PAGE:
Thomas Helldorf, VP for Airlines and Travel at Worldpay Helldorff sees this trend in the “The likes of Airbnb and other travel companies moving into the experience world, and starting to mimic that concierge experience you get in a hotel by giving extra recommendations. Instead of paying for a vanilla bed, they're enriching their guest’s experience by offering extra ancillary services around their stay. Removing the payment headache from the booking experience creates loyalty to their brand.”
“This intertwining of payments as part of the loyalty question is going to become deeper as social media companies become more embedded in the scene” says Alex Hadwick, head of Research at EyeforTravel. “Payments are also going to extend as social media companies become involved and machine learning advances allow for superior targeting and ‘contextual commerce’. WeChat Pay, for example is a leader in this. The future could well be contextual adverts based on social media app usage, followed by payment from within the app, meaning your customer could book their vacation in one go seamlessly and then communicate with your company’s chatbot to request their in-stay preferences. This is a way to create a concierge service and reach the consumer but also reduce barriers to conversion.”
However, having too many payment methods can lead to confusion says Peter Quinn, head of payment and revenue services at Eurostar: “Many companies and online merchants are starting to have very cluttered websites with many options of how to pay.” He points to pointing to Lufthansa, which has tabs of different payment methods, from EPS Online to UnionPay, Sofort Banking to Giropay, as well as the major types.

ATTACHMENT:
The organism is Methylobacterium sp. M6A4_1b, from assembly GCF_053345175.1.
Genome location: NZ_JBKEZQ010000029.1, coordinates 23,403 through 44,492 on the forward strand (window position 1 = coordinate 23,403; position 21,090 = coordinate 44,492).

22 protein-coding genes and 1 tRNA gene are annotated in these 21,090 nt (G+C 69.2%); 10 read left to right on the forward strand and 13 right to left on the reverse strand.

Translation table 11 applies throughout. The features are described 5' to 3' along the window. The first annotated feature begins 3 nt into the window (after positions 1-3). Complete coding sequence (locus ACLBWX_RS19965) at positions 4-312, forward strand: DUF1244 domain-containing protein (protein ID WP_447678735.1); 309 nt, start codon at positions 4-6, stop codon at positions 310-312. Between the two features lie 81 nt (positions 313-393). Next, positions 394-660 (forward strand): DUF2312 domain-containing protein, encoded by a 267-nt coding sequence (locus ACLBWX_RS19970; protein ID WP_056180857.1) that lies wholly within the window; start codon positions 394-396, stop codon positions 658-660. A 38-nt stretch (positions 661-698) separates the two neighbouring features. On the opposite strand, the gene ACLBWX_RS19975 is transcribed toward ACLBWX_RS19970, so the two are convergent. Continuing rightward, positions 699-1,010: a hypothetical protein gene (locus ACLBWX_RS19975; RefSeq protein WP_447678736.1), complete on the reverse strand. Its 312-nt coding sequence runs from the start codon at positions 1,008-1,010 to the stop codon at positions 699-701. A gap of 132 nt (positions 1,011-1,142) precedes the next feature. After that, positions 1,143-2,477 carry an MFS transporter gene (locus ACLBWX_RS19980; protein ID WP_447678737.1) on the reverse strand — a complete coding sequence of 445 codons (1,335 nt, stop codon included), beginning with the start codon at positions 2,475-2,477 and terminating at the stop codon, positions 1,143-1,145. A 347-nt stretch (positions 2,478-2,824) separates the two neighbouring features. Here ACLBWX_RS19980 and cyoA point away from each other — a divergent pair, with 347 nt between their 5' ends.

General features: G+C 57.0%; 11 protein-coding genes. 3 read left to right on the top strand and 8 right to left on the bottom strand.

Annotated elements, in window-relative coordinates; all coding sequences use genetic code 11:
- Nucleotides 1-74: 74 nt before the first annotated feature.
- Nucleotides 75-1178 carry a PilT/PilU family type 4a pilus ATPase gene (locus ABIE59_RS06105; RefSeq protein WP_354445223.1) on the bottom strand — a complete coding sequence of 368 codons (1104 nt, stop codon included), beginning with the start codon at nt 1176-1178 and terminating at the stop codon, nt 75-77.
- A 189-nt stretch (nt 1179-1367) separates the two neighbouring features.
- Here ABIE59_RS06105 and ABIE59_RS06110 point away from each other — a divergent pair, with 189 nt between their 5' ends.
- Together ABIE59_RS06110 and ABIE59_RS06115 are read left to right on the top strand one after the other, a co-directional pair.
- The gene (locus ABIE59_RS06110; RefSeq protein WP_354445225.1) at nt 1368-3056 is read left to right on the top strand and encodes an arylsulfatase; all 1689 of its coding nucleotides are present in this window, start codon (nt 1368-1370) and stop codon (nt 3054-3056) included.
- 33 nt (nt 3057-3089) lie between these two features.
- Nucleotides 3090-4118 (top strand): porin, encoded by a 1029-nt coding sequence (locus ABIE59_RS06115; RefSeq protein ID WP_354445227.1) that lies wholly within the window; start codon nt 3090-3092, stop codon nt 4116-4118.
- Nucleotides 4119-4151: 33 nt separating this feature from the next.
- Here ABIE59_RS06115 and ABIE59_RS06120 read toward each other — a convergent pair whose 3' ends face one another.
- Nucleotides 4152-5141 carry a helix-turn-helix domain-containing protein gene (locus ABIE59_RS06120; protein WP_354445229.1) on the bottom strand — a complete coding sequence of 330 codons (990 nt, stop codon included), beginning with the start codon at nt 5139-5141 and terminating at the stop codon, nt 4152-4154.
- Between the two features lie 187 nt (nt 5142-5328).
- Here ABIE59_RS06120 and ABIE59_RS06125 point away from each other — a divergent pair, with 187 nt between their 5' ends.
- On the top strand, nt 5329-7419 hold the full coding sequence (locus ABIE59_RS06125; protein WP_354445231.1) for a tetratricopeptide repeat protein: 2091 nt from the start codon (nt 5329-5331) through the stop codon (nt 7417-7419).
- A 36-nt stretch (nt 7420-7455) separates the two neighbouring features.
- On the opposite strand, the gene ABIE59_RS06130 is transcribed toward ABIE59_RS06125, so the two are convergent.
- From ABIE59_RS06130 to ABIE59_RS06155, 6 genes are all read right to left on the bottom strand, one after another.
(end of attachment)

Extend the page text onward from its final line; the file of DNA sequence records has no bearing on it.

This means brands need to consider their capacity and ability to implement payment methods and work with partners. Paul Van Alfen, global head of airlines and travel at Ingenico ePayments, says: “Yes there is a lot of complexity in travel payments but that is typically where the middle man comes in. The more you move towards mobile, to alternative forms of payments, to local payments in South East Asia, China, Russia and Latin America, it becomes very complex very fast. The volume is relatively low but complexity is exponential.”
“Our selection methods for things like Paypal and also payment methods like Apple Pay, for web, in app and Apple Pay contactless in store, means looking at the impact they’ll have on conversion rates, the ease of use for the customer, the security it provides to customers and ourselves to reduce fraud rates and the cost of processing,” says Quinn.